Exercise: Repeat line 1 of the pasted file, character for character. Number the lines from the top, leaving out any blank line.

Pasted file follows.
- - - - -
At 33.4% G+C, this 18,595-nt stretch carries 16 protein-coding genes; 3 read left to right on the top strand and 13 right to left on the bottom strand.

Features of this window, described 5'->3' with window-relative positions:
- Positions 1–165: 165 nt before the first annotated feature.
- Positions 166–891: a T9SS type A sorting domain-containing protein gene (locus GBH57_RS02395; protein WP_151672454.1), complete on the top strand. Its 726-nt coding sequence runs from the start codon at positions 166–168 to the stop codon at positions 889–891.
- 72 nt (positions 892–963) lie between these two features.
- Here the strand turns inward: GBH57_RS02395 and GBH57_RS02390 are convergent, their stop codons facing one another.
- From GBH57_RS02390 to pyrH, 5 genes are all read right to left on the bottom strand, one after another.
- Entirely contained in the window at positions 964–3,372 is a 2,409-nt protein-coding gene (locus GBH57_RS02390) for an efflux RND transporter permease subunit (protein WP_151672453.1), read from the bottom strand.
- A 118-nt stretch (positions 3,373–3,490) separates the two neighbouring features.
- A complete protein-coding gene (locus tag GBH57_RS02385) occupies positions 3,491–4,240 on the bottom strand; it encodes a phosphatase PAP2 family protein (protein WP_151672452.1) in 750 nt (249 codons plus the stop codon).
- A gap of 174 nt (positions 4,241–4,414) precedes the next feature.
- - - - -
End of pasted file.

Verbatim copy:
At 33.4% G+C, this 18,595-nt stretch carries 16 protein-coding genes; 3 read left to right on the top strand and 13 right to left on the bottom strand.